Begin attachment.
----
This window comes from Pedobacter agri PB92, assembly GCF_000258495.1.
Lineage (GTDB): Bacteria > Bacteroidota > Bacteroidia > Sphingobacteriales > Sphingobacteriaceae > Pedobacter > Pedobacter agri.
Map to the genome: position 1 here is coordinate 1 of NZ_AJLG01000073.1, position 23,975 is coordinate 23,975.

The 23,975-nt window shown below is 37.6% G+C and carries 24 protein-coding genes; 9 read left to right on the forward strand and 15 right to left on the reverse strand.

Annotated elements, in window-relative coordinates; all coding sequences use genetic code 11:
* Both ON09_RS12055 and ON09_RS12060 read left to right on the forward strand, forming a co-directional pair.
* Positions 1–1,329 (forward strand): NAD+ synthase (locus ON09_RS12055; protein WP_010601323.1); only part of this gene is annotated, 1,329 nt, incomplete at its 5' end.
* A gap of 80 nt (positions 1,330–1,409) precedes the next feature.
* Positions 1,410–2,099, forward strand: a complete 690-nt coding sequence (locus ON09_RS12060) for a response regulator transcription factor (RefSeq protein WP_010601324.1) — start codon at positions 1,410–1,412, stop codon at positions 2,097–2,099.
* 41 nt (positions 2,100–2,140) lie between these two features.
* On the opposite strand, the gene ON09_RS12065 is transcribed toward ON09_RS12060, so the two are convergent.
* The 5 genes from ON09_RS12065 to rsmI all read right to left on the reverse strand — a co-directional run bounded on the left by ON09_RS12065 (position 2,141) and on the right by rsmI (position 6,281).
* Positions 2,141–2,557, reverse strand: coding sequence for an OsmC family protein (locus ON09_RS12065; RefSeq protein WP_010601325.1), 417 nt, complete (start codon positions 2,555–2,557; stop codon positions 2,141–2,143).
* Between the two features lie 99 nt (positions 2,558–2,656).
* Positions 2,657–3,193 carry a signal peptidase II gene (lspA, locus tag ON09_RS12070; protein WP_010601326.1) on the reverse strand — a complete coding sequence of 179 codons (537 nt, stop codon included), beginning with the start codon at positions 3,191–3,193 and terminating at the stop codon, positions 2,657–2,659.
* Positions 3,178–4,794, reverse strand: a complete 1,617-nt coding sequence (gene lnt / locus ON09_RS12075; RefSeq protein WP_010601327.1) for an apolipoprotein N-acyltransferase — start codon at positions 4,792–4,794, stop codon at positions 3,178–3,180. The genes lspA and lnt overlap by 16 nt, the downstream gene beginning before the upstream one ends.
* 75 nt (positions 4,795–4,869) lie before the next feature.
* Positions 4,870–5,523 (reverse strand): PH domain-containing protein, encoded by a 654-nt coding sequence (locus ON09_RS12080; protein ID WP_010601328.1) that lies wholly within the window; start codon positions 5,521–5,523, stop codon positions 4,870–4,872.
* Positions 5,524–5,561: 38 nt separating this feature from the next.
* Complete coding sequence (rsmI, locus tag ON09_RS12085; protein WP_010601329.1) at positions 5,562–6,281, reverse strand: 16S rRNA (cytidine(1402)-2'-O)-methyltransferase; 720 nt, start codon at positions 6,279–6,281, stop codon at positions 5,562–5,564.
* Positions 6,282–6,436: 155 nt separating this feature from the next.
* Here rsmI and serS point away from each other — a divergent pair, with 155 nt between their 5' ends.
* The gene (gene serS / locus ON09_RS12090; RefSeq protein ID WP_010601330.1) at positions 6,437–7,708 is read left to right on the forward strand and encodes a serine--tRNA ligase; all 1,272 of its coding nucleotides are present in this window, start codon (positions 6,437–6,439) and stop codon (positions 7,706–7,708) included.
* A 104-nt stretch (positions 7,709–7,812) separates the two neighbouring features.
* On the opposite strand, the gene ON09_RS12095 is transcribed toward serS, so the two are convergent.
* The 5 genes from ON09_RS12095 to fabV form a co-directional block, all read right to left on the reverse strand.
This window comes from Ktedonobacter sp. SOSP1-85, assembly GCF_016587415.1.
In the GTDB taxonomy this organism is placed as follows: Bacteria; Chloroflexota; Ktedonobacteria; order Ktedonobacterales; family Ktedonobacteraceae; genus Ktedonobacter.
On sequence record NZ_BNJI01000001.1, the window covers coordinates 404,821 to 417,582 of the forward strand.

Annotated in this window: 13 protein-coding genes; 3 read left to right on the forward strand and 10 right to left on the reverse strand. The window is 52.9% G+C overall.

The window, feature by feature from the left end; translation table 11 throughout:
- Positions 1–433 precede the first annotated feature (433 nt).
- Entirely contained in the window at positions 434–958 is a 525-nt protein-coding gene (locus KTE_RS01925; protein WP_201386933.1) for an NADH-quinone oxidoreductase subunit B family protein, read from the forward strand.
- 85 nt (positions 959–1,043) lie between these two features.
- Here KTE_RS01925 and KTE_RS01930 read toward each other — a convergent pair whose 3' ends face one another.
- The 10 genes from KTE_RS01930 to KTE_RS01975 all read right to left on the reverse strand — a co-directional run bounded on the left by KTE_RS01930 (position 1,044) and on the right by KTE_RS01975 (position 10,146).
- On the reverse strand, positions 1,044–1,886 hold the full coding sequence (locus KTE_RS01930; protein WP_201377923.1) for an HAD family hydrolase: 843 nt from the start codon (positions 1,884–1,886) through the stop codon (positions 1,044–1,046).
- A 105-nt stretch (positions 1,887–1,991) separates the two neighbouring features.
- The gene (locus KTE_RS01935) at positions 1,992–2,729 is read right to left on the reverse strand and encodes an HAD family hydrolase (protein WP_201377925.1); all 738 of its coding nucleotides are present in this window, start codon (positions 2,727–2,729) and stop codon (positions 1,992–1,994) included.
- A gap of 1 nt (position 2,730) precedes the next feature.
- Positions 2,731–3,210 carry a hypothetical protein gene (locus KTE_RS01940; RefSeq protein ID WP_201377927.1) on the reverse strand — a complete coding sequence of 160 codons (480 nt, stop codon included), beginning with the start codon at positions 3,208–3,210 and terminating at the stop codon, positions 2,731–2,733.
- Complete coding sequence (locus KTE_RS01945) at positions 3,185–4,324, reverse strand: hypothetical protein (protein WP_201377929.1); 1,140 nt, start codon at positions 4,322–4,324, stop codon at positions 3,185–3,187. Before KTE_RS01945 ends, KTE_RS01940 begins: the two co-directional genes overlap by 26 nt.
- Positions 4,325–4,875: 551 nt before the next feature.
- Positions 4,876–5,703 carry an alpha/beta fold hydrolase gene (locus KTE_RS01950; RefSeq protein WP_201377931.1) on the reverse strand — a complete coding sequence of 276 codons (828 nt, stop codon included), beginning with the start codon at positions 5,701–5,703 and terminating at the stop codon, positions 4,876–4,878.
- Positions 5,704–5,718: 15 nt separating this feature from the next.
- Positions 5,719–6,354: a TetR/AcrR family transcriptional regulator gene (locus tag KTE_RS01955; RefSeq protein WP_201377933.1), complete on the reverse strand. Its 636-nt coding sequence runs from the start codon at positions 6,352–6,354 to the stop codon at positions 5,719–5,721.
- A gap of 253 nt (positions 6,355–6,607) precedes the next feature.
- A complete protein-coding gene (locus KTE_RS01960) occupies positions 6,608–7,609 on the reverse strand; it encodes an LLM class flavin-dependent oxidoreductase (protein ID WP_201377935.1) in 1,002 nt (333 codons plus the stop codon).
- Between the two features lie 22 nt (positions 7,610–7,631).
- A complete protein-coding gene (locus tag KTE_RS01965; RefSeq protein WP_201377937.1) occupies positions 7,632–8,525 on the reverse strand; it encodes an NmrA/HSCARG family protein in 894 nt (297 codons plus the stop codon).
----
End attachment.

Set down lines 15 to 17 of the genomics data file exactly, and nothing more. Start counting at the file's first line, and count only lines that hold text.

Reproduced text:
* Positions 2,657–3,193 carry a signal peptidase II gene (lspA, locus tag ON09_RS12070; protein WP_010601326.1) on the reverse strand — a complete coding sequence of 179 codons (537 nt, stop codon included), beginning with the start codon at positions 3,191–3,193 and terminating at the stop codon, positions 2,657–2,659.
* Positions 3,178–4,794, reverse strand: a complete 1,617-nt coding sequence (gene lnt / locus ON09_RS12075; RefSeq protein WP_010601327.1) for an apolipoprotein N-acyltransferase — start codon at positions 4,792–4,794, stop codon at positions 3,178–3,180. The genes lspA and lnt overlap by 16 nt, the downstream gene beginning before the upstream one ends.
* 75 nt (positions 4,795–4,869) lie before the next feature.